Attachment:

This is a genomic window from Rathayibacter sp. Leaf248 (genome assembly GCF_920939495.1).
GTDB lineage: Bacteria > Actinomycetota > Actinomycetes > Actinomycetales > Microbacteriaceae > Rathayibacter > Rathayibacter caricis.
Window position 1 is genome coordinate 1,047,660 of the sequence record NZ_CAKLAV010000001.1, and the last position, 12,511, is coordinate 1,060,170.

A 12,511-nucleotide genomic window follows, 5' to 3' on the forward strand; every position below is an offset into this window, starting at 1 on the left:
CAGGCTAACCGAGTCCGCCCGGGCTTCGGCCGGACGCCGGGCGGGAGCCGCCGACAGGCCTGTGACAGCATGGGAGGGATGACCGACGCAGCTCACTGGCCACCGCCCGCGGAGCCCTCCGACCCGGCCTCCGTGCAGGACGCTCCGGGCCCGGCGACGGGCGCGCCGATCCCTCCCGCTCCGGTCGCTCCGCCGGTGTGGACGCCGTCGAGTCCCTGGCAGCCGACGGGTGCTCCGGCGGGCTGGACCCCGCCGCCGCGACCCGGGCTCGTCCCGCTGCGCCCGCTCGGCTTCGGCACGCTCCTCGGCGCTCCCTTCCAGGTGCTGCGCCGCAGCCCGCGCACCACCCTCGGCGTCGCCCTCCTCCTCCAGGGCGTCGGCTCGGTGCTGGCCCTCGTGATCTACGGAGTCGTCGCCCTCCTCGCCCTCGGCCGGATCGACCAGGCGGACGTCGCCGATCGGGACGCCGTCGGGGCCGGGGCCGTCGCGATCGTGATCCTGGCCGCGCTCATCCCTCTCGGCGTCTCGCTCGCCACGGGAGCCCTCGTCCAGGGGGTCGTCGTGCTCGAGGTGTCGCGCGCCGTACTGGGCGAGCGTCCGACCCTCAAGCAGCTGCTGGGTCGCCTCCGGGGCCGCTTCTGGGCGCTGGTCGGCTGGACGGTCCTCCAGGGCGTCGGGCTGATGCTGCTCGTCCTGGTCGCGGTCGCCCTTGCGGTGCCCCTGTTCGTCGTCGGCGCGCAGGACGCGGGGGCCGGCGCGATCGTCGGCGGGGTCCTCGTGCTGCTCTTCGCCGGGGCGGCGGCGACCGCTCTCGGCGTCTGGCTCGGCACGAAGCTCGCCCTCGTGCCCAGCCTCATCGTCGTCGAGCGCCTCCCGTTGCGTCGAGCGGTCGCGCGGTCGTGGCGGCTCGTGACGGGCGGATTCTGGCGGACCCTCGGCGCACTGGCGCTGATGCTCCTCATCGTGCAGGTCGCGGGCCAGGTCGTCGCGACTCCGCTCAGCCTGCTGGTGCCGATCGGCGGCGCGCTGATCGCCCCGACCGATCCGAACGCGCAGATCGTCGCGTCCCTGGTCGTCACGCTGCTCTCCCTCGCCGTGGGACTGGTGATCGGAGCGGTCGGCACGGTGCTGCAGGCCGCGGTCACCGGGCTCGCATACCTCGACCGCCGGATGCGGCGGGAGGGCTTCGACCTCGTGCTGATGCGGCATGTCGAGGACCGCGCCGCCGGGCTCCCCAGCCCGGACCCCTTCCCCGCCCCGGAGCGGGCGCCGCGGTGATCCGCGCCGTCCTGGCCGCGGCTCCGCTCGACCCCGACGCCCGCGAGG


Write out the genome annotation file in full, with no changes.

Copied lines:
This is a genomic window from Rathayibacter sp. Leaf248 (genome assembly GCF_920939495.1).
GTDB lineage: Bacteria > Actinomycetota > Actinomycetes > Actinomycetales > Microbacteriaceae > Rathayibacter > Rathayibacter caricis.
Window position 1 is genome coordinate 1,047,660 of the sequence record NZ_CAKLAV010000001.1, and the last position, 12,511, is coordinate 1,060,170.

A 12,511-nucleotide genomic window follows, 5' to 3' on the forward strand; every position below is an offset into this window, starting at 1 on the left:
CAGGCTAACCGAGTCCGCCCGGGCTTCGGCCGGACGCCGGGCGGGAGCCGCCGACAGGCCTGTGACAGCATGGGAGGGATGACCGACGCAGCTCACTGGCCACCGCCCGCGGAGCCCTCCGACCCGGCCTCCGTGCAGGACGCTCCGGGCCCGGCGACGGGCGCGCCGATCCCTCCCGCTCCGGTCGCTCCGCCGGTGTGGACGCCGTCGAGTCCCTGGCAGCCGACGGGTGCTCCGGCGGGCTGGACCCCGCCGCCGCGACCCGGGCTCGTCCCGCTGCGCCCGCTCGGCTTCGGCACGCTCCTCGGCGCTCCCTTCCAGGTGCTGCGCCGCAGCCCGCGCACCACCCTCGGCGTCGCCCTCCTCCTCCAGGGCGTCGGCTCGGTGCTGGCCCTCGTGATCTACGGAGTCGTCGCCCTCCTCGCCCTCGGCCGGATCGACCAGGCGGACGTCGCCGATCGGGACGCCGTCGGGGCCGGGGCCGTCGCGATCGTGATCCTGGCCGCGCTCATCCCTCTCGGCGTCTCGCTCGCCACGGGAGCCCTCGTCCAGGGGGTCGTCGTGCTCGAGGTGTCGCGCGCCGTACTGGGCGAGCGTCCGACCCTCAAGCAGCTGCTGGGTCGCCTCCGGGGCCGCTTCTGGGCGCTGGTCGGCTGGACGGTCCTCCAGGGCGTCGGGCTGATGCTGCTCGTCCTGGTCGCGGTCGCCCTTGCGGTGCCCCTGTTCGTCGTCGGCGCGCAGGACGCGGGGGCCGGCGCGATCGTCGGCGGGGTCCTCGTGCTGCTCTTCGCCGGGGCGGCGGCGACCGCTCTCGGCGTCTGGCTCGGCACGAAGCTCGCCCTCGTGCCCAGCCTCATCGTCGTCGAGCGCCTCCCGTTGCGTCGAGCGGTCGCGCGGTCGTGGCGGCTCGTGACGGGCGGATTCTGGCGGACCCTCGGCGCACTGGCGCTGATGCTCCTCATCGTGCAGGTCGCGGGCCAGGTCGTCGCGACTCCGCTCAGCCTGCTGGTGCCGATCGGCGGCGCGCTGATCGCCCCGACCGATCCGAACGCGCAGATCGTCGCGTCCCTGGTCGTCACGCTGCTCTCCCTCGCCGTGGGACTGGTGATCGGAGCGGTCGGCACGGTGCTGCAGGCCGCGGTCACCGGGCTCGCATACCTCGACCGCCGGATGCGGCGGGAGGGCTTCGACCTCGTGCTGATGCGGCATGTCGAGGACCGCGCCGCCGGGCTCCCCAGCCCGGACCCCTTCCCCGCCCCGGAGCGGGCGCCGCGGTGATCCGCGCCGTCCTGGCCGCGGCTCCGCTCGACCCCGACGCCCGCGAGG